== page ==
Although as a movie, there is way too much of a reliance on CGI, some of the action scenes do still have that LOTR effect. In particular Tauriel’s scene on Ravenhill was well constructed, and Thorin vs Azog on the sheet of ice was a great way to lead up to the finish. I think the most obvious reason the look of the battles (as well as their credibility) has improved is that Jackson cannot escape the ending of the book. It is inevitable that Kili, Fili and Thorin had to die, and so in the latter part of the movie there was more of a desperate feel in the battles with Azog and Bolg. Bard’s fight scenes alongside the other men of Laketown were reasonably well done, so that in the end they were not dissimilar from the Siege of Gondor fights in Return of the King. It was the “setup” parts of most battles that stood out, but once the armies engaged it was a little hard to keep track. Still, the battles hugely improved on Desolation of Smaug.

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5. The ending

The first time I watched this movie, I was really unhappy with the ending. I know people go on and on about the last LOTR film dragging on, but this ending felt like a purposeful attempt to do the opposite. The second time, it still is obvious the ending could use work. The resolution after Thorin’s death is far too quick, and much of the cast is just kind of rushed off screen. There is no real finishing of the Bard, Thranduil or Dain storyline. Saying all that, I think Bilbo and Thorin’s last scene was really well done, as was Gandalf’s goodbye to Bilbo. Including the auction when Bilbo arrived home was a definite boost for the “there and back” theme of the whole thing. The final scene, which is one of the opening scenes of the Fellowship of the Ring looked at from within Bilbo’s house, was a touching (albeit slightly cheesy) note to end on. It was not a bad way to end it, and they did provide the link between the trilogies they wanted.

Next time, I’ll look at all the bad things, which is likely gonna be a much longer blog with far less structure. Until then.

World War Z without Brad Pitt

It’s very rare in the modern day to be able to read a book, watch it’s film adaptation, and still find no faults between them. Very rare. But here, after ploughing through an entire series of The Walking Dead books, the faults of which I outlined before both as a novel and as an on-screen version, I found a winner.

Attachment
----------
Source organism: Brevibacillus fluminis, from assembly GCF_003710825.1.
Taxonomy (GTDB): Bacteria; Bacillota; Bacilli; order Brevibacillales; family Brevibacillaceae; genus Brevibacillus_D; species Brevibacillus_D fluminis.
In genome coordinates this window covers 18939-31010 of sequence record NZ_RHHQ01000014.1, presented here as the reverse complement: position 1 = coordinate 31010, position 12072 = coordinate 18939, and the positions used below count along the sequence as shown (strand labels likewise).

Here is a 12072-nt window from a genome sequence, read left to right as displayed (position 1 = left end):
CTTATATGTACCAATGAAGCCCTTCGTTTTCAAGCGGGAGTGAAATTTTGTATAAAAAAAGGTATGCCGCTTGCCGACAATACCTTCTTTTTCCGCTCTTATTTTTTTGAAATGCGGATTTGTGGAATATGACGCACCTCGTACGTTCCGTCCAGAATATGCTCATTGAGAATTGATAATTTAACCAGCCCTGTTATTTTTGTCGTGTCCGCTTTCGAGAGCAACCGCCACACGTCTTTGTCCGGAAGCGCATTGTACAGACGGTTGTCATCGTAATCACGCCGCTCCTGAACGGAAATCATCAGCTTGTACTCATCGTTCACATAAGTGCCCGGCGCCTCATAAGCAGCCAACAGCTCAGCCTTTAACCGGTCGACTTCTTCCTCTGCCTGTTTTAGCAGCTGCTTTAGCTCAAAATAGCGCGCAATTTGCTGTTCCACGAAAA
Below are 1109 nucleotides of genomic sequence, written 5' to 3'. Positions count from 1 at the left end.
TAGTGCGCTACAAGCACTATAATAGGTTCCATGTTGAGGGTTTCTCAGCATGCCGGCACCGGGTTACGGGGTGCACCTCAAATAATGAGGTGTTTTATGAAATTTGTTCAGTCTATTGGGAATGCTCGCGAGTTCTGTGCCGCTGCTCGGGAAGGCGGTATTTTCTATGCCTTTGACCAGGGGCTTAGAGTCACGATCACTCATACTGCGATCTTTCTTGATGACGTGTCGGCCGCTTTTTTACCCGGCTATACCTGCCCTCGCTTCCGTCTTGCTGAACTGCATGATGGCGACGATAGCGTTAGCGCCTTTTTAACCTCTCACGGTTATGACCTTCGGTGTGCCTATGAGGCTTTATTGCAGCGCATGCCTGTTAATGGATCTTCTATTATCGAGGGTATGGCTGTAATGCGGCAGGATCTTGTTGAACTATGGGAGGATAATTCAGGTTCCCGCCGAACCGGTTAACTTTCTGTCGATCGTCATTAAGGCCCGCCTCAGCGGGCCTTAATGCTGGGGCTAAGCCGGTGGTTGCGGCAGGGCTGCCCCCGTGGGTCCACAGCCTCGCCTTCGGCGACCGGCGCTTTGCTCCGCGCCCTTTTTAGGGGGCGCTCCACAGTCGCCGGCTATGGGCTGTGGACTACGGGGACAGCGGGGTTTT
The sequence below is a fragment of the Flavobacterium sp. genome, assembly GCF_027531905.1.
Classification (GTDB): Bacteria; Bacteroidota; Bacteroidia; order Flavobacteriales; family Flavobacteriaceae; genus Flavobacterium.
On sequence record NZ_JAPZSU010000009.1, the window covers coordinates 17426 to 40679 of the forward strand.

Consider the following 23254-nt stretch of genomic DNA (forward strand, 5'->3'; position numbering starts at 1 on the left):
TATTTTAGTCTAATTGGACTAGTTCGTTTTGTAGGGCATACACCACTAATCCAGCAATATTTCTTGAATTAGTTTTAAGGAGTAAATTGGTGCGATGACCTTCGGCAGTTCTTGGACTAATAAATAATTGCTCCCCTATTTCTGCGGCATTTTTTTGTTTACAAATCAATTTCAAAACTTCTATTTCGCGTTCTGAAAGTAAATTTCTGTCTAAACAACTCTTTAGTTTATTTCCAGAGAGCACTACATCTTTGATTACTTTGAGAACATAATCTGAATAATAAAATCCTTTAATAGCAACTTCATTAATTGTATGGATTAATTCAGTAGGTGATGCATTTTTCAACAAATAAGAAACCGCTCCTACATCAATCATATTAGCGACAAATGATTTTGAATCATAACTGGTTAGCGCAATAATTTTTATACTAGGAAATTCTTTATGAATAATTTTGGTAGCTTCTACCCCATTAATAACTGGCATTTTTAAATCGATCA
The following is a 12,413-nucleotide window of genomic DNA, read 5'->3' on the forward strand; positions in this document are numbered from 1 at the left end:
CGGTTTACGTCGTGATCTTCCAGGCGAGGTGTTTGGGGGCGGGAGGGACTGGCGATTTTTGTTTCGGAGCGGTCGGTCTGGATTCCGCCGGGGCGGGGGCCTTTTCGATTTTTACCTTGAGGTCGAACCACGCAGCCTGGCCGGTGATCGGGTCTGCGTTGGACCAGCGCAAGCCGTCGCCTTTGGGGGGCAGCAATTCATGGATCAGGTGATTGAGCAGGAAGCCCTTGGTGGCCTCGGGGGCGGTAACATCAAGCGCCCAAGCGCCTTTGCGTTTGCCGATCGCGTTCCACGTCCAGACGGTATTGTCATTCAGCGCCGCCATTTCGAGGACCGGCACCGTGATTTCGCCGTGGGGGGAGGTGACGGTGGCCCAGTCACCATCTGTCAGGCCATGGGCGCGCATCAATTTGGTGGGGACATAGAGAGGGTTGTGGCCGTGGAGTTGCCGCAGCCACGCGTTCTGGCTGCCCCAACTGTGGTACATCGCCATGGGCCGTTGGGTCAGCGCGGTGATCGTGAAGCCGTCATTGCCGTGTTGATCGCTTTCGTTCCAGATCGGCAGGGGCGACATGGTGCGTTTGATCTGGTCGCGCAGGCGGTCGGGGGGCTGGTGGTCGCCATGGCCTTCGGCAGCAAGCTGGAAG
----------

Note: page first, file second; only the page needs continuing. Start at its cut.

The above is actually incorrect, that is, in phrasing of course. I’d actually seen Max Brooks’ novel in the film version six months ago, long before Waterstones got paid a holiday visit from Kyle and his gift card. So when a quick google search informed me the movie and book were pretty much different in all but name, I wasn’t sure what I had got myself into.

The film World War Z stars Brad Pitt, who in the midst of a zombie pandemic finds himself shuffled into the deck of the world’s rescue team, which also features a globally renowned expert in viruses et al as well as the standard motley crew of army companions. Their mission is to go deep behind the enemy lines, to find patient zero and investigate how the infection operates. The journey takes them across countries which overall does try to encompass excerpts from the novel in as dramatic a fashion as possible. The portrayal of Israel is a good example that readers of the book could find a good parallel in. After that though, the similarities dwindle out. Most of the latter part of the movie centres on a World Health Organisation facility, where a plan for a cure begins to unravel. The climax is tense and overall as a narrative the movie successfully breaks into the ranks of respectable zombie films. This review will tend to focus more on the book though, as that’s probably where the real credit should go.

The most observable difference seen in the first few pages of the book on comparison to the film is the existence of the slow-type zombie rather than the fast-moving monster that is rampant in Brad Pitt’s world. Other than that readers would be surprised to see the book actually comprises a series of interviews, each skipping to different parts of the world and effectively examining the fallout of the “war” for people of all manner of class, gender, economic background and professional status. Even I thought this wasn’t going to work, with the skill needed to write a convincing novel made up only of interviews very hard to come by. But to Brooks’ credit, he whisks you right into the story from the beginning. The interviewer only intervenes to a point, giving the book room to flow, and so the pace isn’t hurt at all as mostly those being questioned are left free to describe first-hand what occurred to them during the apocalypse. However, if this was the only feature alone that Brooks employed, I’d leave the book thinking it was a solid shot at trying to convince the reader this had actually happened. What’s scary more than impressive, is that the author goes much, much further.